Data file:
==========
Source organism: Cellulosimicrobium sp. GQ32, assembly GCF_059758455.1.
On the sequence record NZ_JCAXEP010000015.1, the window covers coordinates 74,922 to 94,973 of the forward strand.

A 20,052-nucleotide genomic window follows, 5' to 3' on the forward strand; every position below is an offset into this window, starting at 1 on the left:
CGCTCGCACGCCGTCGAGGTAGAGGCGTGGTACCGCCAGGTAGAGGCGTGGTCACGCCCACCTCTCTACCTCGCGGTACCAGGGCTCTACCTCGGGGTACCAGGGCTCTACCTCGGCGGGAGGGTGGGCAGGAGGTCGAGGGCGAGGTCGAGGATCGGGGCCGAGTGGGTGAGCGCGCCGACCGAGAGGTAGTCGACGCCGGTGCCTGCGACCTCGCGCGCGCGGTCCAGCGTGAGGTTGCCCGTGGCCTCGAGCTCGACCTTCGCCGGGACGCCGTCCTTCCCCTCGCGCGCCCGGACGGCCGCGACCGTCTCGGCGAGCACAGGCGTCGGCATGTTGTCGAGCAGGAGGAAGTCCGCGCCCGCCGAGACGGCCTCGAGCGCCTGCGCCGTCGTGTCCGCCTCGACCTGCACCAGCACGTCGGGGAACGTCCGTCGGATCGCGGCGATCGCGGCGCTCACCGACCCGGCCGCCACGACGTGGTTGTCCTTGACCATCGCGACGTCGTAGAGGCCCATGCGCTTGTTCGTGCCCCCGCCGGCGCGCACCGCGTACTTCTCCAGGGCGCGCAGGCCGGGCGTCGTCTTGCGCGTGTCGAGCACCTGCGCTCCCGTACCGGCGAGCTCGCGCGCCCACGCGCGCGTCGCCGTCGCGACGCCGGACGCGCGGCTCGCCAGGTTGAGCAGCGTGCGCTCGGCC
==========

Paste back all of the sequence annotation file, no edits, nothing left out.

Source organism: Cellulosimicrobium sp. GQ32, assembly GCF_059758455.1.
On the sequence record NZ_JCAXEP010000015.1, the window covers coordinates 74,922 to 94,973 of the forward strand.

A 20,052-nucleotide genomic window follows, 5' to 3' on the forward strand; every position below is an offset into this window, starting at 1 on the left:
CGCTCGCACGCCGTCGAGGTAGAGGCGTGGTACCGCCAGGTAGAGGCGTGGTCACGCCCACCTCTCTACCTCGCGGTACCAGGGCTCTACCTCGGGGTACCAGGGCTCTACCTCGGCGGGAGGGTGGGCAGGAGGTCGAGGGCGAGGTCGAGGATCGGGGCCGAGTGGGTGAGCGCGCCGACCGAGAGGTAGTCGACGCCGGTGCCTGCGACCTCGCGCGCGCGGTCCAGCGTGAGGTTGCCCGTGGCCTCGAGCTCGACCTTCGCCGGGACGCCGTCCTTCCCCTCGCGCGCCCGGACGGCCGCGACCGTCTCGGCGAGCACAGGCGTCGGCATGTTGTCGAGCAGGAGGAAGTCCGCGCCCGCCGAGACGGCCTCGAGCGCCTGCGCCGTCGTGTCCGCCTCGACCTGCACCAGCACGTCGGGGAACGTCCGTCGGATCGCGGCGATCGCGGCGCTCACCGACCCGGCCGCCACGACGTGGTTGTCCTTGACCATCGCGACGTCGTAGAGGCCCATGCGCTTGTTCGTGCCCCCGCCGGCGCGCACCGCGTACTTCTCCAGGGCGCGCAGGCCGGGCGTCGTCTTGCGCGTGTCGAGCACCTGCGCTCCCGTACCGGCGAGCTCGCGCGCCCACGCGCGCGTCGCCGTCGCGACGCCGGACGCGCGGCTCGCCAGGTTGAGCAGCGTGCGCTCGGCC